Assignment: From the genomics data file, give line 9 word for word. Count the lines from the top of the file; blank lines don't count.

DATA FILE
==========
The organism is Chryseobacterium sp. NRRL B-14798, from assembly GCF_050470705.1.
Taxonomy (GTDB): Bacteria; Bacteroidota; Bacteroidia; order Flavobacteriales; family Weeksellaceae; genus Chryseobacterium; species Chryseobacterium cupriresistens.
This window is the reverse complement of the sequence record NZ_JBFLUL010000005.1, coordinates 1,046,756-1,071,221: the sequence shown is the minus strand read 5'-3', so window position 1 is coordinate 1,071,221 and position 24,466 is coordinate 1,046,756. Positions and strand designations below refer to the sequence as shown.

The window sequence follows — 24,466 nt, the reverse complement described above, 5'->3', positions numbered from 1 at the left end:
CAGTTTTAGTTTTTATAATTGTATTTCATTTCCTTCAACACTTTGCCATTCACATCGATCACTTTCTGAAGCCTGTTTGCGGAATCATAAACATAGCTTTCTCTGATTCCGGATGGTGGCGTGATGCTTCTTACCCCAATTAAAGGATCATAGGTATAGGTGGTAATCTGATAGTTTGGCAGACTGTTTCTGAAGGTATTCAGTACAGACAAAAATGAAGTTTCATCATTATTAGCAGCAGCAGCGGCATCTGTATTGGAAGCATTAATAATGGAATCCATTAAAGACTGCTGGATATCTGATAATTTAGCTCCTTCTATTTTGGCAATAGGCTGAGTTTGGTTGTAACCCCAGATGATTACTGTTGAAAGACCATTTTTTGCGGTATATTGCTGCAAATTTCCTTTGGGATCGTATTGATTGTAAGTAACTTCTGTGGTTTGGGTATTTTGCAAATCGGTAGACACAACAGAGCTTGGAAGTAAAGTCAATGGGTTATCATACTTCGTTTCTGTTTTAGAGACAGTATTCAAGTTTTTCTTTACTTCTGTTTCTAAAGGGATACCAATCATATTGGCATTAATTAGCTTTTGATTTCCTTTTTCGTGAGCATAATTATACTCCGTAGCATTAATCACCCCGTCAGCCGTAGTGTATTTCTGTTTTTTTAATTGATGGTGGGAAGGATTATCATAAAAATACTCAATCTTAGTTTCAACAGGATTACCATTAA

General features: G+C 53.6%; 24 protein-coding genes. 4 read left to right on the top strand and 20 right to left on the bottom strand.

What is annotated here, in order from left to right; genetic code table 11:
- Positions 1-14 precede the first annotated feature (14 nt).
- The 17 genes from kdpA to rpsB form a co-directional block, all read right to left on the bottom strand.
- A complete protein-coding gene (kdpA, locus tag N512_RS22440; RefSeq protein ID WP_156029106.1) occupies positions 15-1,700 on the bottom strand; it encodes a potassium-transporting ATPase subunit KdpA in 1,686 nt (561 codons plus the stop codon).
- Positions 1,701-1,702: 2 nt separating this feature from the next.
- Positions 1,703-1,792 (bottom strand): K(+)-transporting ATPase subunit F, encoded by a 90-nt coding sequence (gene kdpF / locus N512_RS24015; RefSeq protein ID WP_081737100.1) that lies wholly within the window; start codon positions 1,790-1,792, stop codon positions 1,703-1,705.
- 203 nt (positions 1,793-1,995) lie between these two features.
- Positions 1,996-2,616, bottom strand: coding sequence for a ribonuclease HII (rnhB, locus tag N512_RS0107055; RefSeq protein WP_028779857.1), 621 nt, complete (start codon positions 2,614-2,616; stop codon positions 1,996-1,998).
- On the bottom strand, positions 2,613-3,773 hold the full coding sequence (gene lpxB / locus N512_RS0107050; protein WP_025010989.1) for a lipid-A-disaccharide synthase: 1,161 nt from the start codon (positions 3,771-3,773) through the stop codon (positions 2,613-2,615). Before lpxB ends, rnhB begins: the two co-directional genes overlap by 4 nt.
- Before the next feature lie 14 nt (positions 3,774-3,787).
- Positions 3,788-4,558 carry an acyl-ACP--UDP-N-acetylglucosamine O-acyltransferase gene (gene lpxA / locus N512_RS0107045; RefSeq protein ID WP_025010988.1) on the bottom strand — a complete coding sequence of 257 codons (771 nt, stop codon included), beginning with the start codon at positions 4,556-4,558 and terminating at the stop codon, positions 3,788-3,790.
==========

- The 17 genes from kdpA to rpsB form a co-directional block, all read right to left on the bottom strand.